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4 hours ago, bdouvill said:

 

Are you sure the RR will not be in contact with the tail fairing? At least, this sounds more elegant than my own version 😉

 

Yes, I actually did several test fitments, unlike some other parts.  There is probably 1/2" of space all around it.  I don't know what the M8 holes in the subframe that I used were for from the factory, my guess is for hanging side bags or a trunk since this was considered a sport touring bike.  I however will never be adding those things so using these mounting points is a no brainer, so much more room.

 

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Hello all, great forum, first post!   Inspired my damionj's post on his 1992 model (thanks man), I decided I should contribute and put up a post on my 91 since I also got it from someone who

Merry Christmas everyone.  Some updates on motorcycle fun stuff.   Got the electrical all sorted 100% now.  I had a few things to address, specifically wiring new R/R to battery, adding an a

While replacing front sprocket I noticed the tell tale signs of a leaking clutch slave cylinder so decided to just go ahead and order rebuild parts.     Here's what improper maint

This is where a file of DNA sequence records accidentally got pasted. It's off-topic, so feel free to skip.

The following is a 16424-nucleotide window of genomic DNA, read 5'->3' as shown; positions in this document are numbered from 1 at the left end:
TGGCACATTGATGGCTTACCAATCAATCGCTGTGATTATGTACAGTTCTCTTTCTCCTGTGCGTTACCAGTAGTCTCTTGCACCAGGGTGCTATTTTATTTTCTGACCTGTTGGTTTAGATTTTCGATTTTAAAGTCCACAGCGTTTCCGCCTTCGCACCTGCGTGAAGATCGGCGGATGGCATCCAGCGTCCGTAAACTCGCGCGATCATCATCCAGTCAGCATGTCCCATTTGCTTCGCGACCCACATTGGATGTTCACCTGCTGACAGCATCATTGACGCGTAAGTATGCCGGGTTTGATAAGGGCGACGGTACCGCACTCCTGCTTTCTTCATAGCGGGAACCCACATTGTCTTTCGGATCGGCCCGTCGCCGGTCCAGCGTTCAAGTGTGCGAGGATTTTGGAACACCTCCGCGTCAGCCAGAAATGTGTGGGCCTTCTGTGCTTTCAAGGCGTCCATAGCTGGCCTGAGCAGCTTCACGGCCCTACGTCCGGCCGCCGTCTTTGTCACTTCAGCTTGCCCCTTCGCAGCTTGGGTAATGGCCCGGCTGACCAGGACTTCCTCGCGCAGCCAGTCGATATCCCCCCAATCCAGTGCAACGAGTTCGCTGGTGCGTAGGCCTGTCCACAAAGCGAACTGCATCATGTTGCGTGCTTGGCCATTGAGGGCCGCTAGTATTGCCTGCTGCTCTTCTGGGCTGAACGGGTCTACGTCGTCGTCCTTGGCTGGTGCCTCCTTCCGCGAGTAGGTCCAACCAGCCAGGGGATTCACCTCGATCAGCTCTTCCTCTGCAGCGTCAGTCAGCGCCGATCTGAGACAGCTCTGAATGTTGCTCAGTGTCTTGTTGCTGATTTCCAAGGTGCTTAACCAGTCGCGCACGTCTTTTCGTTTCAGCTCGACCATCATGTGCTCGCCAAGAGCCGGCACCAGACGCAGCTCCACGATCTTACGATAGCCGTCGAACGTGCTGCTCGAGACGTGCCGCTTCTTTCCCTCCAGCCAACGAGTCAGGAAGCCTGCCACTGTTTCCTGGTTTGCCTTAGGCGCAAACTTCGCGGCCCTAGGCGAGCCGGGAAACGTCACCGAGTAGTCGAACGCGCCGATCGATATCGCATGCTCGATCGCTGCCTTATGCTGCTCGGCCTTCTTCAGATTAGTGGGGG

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Them holes provide a perfect fit fit the GIVI Wing rack yes.

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Nice job on the bracket and upgrade. When you install the new r/r do you use thermal paste? The cooling fins are obvious, but I wonder if paste is still helpful. Like on computer chips...

 

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On 12/14/2020 at 3:49 PM, DannoXYZ said:

Then couple years ago, I saw used Ninja-250 race-bike going for next to nothing. Its lightness and responsiveness bumped me off wall I've been sitting on and it's been just a blast racing

 

Everybody says the little Ninja's are loads of fun on a track. The guys have a pretty good website too, not just for ninja's but for general rider information. Nothing like VFRd. Nonono, nowhere near as good as this. 😉 But maybe worth a look. It's here:   https://forums.ninja250.org/